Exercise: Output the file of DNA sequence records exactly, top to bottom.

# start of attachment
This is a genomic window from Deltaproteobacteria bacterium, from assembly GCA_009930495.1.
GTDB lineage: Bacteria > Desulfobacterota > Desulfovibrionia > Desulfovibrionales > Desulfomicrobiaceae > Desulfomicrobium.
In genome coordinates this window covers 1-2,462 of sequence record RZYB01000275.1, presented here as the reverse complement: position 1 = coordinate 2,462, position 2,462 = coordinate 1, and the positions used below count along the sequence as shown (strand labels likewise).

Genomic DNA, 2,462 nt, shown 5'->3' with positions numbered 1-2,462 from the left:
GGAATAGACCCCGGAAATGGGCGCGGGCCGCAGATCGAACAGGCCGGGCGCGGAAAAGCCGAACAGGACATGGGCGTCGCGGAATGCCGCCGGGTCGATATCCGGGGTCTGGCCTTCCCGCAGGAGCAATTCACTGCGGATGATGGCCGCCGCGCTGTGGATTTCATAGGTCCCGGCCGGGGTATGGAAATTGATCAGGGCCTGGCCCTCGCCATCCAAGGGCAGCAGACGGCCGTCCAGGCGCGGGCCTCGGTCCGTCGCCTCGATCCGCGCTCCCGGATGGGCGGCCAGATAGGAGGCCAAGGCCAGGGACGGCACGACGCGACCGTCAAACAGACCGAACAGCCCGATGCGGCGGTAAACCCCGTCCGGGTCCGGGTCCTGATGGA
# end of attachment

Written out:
This is a genomic window from Deltaproteobacteria bacterium, from assembly GCA_009930495.1.
GTDB lineage: Bacteria > Desulfobacterota > Desulfovibrionia > Desulfovibrionales > Desulfomicrobiaceae > Desulfomicrobium.
In genome coordinates this window covers 1-2,462 of sequence record RZYB01000275.1, presented here as the reverse complement: position 1 = coordinate 2,462, position 2,462 = coordinate 1, and the positions used below count along the sequence as shown (strand labels likewise).

Genomic DNA, 2,462 nt, shown 5'->3' with positions numbered 1-2,462 from the left:
GGAATAGACCCCGGAAATGGGCGCGGGCCGCAGATCGAACAGGCCGGGCGCGGAAAAGCCGAACAGGACATGGGCGTCGCGGAATGCCGCCGGGTCGATATCCGGGGTCTGGCCTTCCCGCAGGAGCAATTCACTGCGGATGATGGCCGCCGCGCTGTGGATTTCATAGGTCCCGGCCGGGGTATGGAAATTGATCAGGGCCTGGCCCTCGCCATCCAAGGGCAGCAGACGGCCGTCCAGGCGCGGGCCTCGGTCCGTCGCCTCGATCCGCGCTCCCGGATGGGCGGCCAGATAGGAGGCCAAGGCCAGGGACGGCACGACGCGACCGTCAAACAGACCGAACAGCCCGATGCGGCGGTAAACCCCGTCCGGGTCCGGGTCCTGATGGA